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European stocks rose on Monday as investors welcomed data over the weekend that showed deflationary pressures eased in China, stoking hopes that the world’s second-largest economy was stabilising.
Europe’s region-wide Stoxx 600 rose 0.5 per cent, lifted by gains in the basic materials sector, which tends to reflect expectations of demand from China. France’s Cac 40 and Germany’s Dax both advanced 0.5 per cent.
China’s benchmark CSI 300 index added 0.7 per cent after inflation data showed consumer prices rose 0.1 per cent in August, following a decline in July.
But Hong Kong’s Hang Seng index slid 0.6 per cent, dragged lower by steep declines in property stocks as new home sales in China’s biggest cities shrank by half in the first week of this month.
The Hang Seng Properties index, a gauge of Hong Kong’s top developers, fell 3.3 per cent, while the mainland properties index was down 1.8 per cent.
The downturn in China’s property sector, which normally accounts for more than a quarter of the country’s economic activity, prompted authorities to relax requirements for mortgage downpayments this month.
The most recent stimulus measures followed a string of government policies designed to bolster the country’s property sector, stock market and consumer confidence, all of which struggled to recover after three years of severe pandemic restrictions.
China’s renminbi rose 0.7 per cent on Monday, rebounding from a 16-month low, after the central bank stepped in to support the flagging currency, setting a stronger-than-expected trading fix.
Meanwhile, the yen rose 0.9 per cent to trade at ¥146.51 against the dollar on Monday, after Bank of Japan governor Kazuo Ueda raised the possibility of ending its period of negative interest rates by the end of the year. Japan’s Topix index rose 0.1 per cent.
Investors in Europe prepared for a busy week of economic data releases and an interest rate decision from the European Central Bank on Thursday.
While the majority of market participants still bet the ECB will keep its policy unchanged in September, firmer energy prices as well as hawkish remarks from policymakers last week lifted the probability of a rate increase to 39 per cent.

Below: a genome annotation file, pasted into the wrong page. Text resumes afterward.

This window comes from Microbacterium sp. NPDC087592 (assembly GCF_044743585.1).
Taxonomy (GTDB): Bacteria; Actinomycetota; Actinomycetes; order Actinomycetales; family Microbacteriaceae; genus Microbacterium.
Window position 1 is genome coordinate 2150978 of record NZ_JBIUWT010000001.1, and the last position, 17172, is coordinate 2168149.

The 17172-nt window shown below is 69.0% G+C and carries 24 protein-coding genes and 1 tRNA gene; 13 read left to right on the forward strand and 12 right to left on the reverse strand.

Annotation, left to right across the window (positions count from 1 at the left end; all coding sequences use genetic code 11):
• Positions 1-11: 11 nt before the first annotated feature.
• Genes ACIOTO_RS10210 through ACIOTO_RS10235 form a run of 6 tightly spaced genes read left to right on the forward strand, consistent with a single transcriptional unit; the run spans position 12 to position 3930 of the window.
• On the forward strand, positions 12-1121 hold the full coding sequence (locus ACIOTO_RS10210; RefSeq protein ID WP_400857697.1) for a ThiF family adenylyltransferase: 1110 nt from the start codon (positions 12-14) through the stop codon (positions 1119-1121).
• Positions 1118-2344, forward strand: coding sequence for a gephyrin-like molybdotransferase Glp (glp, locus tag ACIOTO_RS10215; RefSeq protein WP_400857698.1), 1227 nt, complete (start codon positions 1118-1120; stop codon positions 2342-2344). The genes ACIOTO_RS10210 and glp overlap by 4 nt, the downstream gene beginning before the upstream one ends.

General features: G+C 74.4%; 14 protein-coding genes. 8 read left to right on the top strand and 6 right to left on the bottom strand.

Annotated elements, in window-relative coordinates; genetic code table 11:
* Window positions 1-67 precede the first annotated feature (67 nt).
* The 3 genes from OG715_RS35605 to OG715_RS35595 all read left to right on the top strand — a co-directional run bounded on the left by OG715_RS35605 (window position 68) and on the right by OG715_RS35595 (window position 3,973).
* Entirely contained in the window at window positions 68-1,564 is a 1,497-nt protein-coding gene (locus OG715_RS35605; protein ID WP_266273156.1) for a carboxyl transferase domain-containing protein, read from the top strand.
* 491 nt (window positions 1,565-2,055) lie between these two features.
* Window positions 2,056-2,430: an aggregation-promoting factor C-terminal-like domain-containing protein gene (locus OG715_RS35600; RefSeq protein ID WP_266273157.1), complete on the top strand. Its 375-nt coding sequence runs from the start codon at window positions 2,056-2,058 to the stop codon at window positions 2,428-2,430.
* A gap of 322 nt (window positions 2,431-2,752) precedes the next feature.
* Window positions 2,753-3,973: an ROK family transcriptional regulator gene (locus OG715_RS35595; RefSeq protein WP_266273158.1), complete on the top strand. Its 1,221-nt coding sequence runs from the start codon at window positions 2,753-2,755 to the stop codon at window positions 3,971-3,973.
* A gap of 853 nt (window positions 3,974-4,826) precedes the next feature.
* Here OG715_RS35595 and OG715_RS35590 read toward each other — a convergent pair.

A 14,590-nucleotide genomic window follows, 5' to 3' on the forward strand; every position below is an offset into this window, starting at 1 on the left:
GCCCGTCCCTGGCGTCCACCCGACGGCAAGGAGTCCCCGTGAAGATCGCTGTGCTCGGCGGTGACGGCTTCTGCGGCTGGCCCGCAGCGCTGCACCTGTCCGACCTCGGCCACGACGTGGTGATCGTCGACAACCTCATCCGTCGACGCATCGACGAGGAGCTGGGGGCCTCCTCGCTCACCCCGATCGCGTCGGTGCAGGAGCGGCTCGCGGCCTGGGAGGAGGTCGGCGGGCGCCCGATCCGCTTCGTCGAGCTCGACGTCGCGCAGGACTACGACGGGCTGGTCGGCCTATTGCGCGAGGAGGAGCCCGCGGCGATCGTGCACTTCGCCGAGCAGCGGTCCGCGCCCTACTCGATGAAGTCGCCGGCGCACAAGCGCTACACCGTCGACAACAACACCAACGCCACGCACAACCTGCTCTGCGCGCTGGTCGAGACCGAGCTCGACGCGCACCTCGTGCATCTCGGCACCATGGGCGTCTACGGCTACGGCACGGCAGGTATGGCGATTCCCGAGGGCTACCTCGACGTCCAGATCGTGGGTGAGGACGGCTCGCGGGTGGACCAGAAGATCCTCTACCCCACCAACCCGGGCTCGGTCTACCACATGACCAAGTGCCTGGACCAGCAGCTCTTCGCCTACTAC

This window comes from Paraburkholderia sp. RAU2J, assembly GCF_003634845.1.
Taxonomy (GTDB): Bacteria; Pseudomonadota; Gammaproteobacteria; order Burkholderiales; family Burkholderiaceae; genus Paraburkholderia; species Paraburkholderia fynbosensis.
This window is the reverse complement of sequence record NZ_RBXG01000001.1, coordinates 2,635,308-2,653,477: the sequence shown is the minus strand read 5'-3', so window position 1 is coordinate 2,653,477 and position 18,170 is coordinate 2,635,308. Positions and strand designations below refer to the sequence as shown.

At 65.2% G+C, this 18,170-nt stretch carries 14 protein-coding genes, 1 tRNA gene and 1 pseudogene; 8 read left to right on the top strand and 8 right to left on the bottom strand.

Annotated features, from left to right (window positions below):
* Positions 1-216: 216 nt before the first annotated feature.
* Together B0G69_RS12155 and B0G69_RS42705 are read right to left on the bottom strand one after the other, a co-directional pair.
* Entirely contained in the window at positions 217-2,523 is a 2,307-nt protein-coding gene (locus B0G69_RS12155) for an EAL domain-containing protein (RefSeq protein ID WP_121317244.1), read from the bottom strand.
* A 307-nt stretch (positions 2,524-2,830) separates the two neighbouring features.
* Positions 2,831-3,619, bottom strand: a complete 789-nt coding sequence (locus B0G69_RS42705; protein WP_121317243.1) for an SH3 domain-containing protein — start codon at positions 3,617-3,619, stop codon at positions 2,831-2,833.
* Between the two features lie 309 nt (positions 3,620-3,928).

Brent crude slipped 0.3 per cent to $90.38 a barrel, but remained near its highest levels this year, after Opec+ producers Russia and Saudi Arabia announced more supply cuts last week. US equivalent West Texas Intermediate fell 0.6 per cent to $87 a barrel.
TTF natural gas futures rose 9 per cent in Amsterdam as strikes continued at a liquefied natural gas production site in Australia.
“We have seen pretty large increases in WTI or Brent in August relative to August of the previous year, so we are going to see a bounce in inflation everywhere, attributable to that energy effect”, said Chris Jeffery, head of rates and inflation strategy at LGIM.
“But we think the [ECB] are capable of looking through the impact of energy prices this month,” he noted. “There are plenty of signs that the policy tightening so far is having traction, and is taking the pace of European growth down”.
Traders are also looking ahead to US consumer inflation data on Wednesday for clues on the outlook for interest rates. Contracts tracking Wall Street’s benchmark S&P 500 rose 0.4 per cent, while those tracking the tech-heavy Nasdaq Composite gained 0.6 per cent ahead of the New York open.